ALEX MacDONALD knows how hard it can be to hit the ground running at Rangers.
But the Light Blues legend reckons time is all it will take to bring out the best in Ally McCoist's side.
The midfielder arrived at Ibrox in 1968 from St Johnstone and went on to pick up 12 major honours, including the 1972 European Cup-Winners' Cup as he made more than 500 appearances for the Gers.
McCoist has had to place his faith in a number of his Murray Park kids this season, with the likes of Ross Perry, Lewis Macleod and Fraser Aird thrust into the line-up regularly.
MacDonald admits it took him two seasons to settle into life in Light Blue, but the 64-year-old believes the current crop of Gers kids are in the ideal hands.
"People have to understand that some of these players are only 17, 18," MacDonald said.
"I came here as a 20-year-old and it took me two years to handle it and I had been coming here as a supporter for years. You must give the kids a chance.
"I can't see the Rangers fans settling for a team that just plays passes and keeps the ball. We were geared up to take people on, get in the box and score goals.
"The kids are coming through and are an exciting group. Don't forget, they are playing against experienced pros who are out to prove a point every weekend.
"You have to look after them, but you don't have a Harold Davis or John Greig to do that. They have got to learn quickly and they will be.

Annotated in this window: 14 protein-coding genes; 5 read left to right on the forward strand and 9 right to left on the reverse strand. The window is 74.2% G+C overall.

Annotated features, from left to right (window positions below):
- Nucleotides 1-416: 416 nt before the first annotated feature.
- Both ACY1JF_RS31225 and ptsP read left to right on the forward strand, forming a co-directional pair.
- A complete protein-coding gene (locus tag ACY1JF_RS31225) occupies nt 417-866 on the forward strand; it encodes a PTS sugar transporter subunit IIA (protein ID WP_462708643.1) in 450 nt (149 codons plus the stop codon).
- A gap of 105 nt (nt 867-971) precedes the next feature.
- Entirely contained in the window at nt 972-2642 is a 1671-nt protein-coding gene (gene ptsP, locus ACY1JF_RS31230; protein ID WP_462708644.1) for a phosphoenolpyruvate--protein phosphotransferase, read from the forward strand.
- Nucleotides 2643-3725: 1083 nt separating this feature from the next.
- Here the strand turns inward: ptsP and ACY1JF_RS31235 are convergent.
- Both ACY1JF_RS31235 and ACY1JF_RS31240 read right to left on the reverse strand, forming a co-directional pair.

"Ally has signed lads from the SPL and they are finding it difficult so how are 17 or 18-year-olds meant to cope?
"When I played with Rangers, we went to face Queen's Park, an amateur side, and we found it difficult because they want to prove a point and beat you. It is the same situation these players find themselves in.
"Ally is just unbelievable. He is so approachable, he must give these young kids a lot of confidence and be great to play for.
"Once a Ranger, always a Ranger and Ally has proved that. The affection he has for the club will rub off on the kids. Everyone loves him and has a lot of affection for him.
"There is a lot of pressure on the manager of Rangers, it is a big, big job and a worldwide job. We just have to be patient and allow him to get on with it."
MacDonald was speaking at Ibrox as Rangers prepare to celebrate their 140-year history against Stirling on December 8.
Recent months have been the most tumultuous in the club's illustrious life, but the Barca Bear is delighted to see fans still flocking to Ibrox.
MacDonald said: "I am steeped in the history and guys like Sandy Jardine and Derek Johnstone are the same. This club is unbelievable. It is not a hobby, it is a way of life.
"We have 50,000 fans turning up every week and the atmosphere is terrific. I am not surprised by the support, I am glad they have still got the same feelings for the club.
"It is the same from the boss right through to the supporters."